Meet the chronic-pain patient who talked the feds into supplying him with free, legal medical marijuana for the last 34 years.
You’ve probably heard about our guest today, maybe not by name but certainly by way of urban legend. The story goes like this: In Mississippi, the U.S. government has been growing marijuana for decades and giving the crop for free to a small, select group of Americans suffering from chronic pain and other serious medical conditions. And it’s all perfectly legal. According to this urban legend, these recipients could walk up to the door of the nearest DEA office, light up a joint made from government-provided weed, and not get arrested. What’s more, anywhere in the U.S. that it’s legal to smoke a cigarette, it’s legal for these people to smoke marijuana.
Well, the story’s not just an urban legend. And today, we talk to one of those recipients, Irvin Rosenfeld. He’s a 63-year-old Florida stockbroker who’s received free U.S.-government-approved marijuana for more than three decades. He uses it to treat chronic pain caused by congenital bone tumors that conventional drugs failed to alleviate. That’s right: the same federal government that locks up thousands of people for using marijuana has also been doling out marijuana to Rosenfeld.
We chat with him about how he persuaded the feds to stop bogarting the pot; what the rest of us with chronic pain can learn from his decades-long reliance on medical marijuana; and what happened the day he lit up one of his legal joints at Disneyworld.
Today, Rosenfeld talks about:
• How he went from being the Nancy “Just Say No” Reagan of his high school to discovering that marijuana drastically reduced his severe chronic pain
• Why marijuana surpasses prescription painkillers at controlling his pain and allowing him to live a full, active life that includes sailing and playing softball
• How he uses marijuana on a daily basis to rein in his severe chronic pain
• How he pulled off the nearly impossible feat of persuading the U.S. government to provide him with a legal, lifetime supply of medical marijuana
• What the same amount of pot would have cost him if he’d bought in on the streets instead of getting it free from the federal government
• Why this successful stockbroker’s clients are happy to trust their investments with a guy who smokes 10 joints a day
• The Kafkaesque craziness that can happen when he smokes marijuana in public and can’t convince local police that he’s toking legally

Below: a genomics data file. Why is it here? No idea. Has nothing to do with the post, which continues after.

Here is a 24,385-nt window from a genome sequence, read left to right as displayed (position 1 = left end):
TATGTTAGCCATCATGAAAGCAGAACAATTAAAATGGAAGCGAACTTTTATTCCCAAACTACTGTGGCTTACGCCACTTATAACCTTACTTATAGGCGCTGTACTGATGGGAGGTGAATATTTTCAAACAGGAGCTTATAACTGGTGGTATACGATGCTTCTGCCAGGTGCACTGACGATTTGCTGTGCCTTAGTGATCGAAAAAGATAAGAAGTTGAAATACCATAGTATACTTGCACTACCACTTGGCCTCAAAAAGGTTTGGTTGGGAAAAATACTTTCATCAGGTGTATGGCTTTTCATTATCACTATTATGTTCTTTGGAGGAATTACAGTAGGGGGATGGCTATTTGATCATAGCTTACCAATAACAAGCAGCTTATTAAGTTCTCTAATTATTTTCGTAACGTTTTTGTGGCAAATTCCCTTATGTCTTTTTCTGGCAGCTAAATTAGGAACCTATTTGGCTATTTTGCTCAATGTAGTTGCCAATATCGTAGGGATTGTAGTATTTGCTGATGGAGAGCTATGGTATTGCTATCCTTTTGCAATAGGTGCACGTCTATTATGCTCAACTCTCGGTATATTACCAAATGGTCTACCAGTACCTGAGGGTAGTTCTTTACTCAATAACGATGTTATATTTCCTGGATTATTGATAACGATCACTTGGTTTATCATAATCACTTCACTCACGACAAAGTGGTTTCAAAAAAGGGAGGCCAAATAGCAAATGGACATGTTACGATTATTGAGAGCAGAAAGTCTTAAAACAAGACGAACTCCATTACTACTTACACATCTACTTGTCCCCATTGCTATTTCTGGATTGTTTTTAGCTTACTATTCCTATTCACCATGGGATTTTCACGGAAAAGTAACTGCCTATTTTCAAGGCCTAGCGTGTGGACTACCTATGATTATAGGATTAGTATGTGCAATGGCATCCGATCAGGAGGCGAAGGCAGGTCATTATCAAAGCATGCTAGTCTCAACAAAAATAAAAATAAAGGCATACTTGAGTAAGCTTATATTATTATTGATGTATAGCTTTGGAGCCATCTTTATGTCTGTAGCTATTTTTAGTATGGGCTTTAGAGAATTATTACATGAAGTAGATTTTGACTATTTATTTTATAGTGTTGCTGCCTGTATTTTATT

Irvin Rosenfeld has experienced pain from congenital bone tumors since he was a boy. He works as a stockbroker. In addition, he’s a board member of Patients Out of Time, a nonprofit organization that advocates for the legalization of medical marijuana as a legitimate medicine. He’s also a director and co-founder of The Silver Tour, a campaign to educate older people about the medicinal benefits of marijuana and encourage them to vote for its legalization. He recounts his experiences in his riveting autobiography, My Medicine: How I Convinced the U.S. Government to Provide My Marijuana and Helped Launch a National Movement.
Straight from the lab:
Wondering if medical marijuana might be an effective treatment for chronic pain? Scientists have been asking that same question. Explore this sampling of their research to date:
• The Missoula Chronic Clinical Cannabis Use Study investigated marijuana’s long-term effect on Irvin Rosenfeld and three other people receiving legal marijuana through the U.S. government’s Compassionate Investigational New Drug Program.
• This systematic review of 79 randomized controlled trials studied marijuana as a possible treatment for chronic pain from a variety of causes, including cancer pain, fibromyalgia, multiple sclerosis-related spasticity, diabetic neuropathy, HIV-associated sensory neuropathy, chemotherapy-induced pain. This review also explored marijuana’s effect on chemotherapy-related nausea and vomiting, HIV-related wasting syndrome and sleep disorders.
• This review of 28 randomized clinical trials analyzed marijuana’s effect on chronic pain, neuropathic pain and multiple sclerosis-related spasticity.
• This double-blind, placebo-controlled crossover study gauged marijuana’s ability to ease neuropathic pain.
• This systematic review of 18 randomized trials analyzed marijuana’s pain-relieving effect on noncancer pain, including neuropathic pain, fibromyalgia, rheumatoid arthritis and mixed chronic pain.
• This prospective trial investigated marijuana’s ability to reduce symptoms of Crohn’s disease.
• This randomized controlled trial tested whether smoking marijuana helped people reduce the severity of their neuropathic pain and get a better night’s sleep.
• This review article analyzed the effect of marijuana and other alternative treatments on the symptoms of multiple sclerosis and other serious ailments.
• This meta-analysis of five randomized controlled trials explored the effectiveness of inhaled marijuana at easing neuropathic pain.
• This review article investigated the effectiveness of various forms of marijuana and other types of alternative therapy at relieving multiple-sclerosis-related symptoms.
Our theme song is “Gentle Storm,” composed and performed by Betsy Tinney (betsytinney.com).
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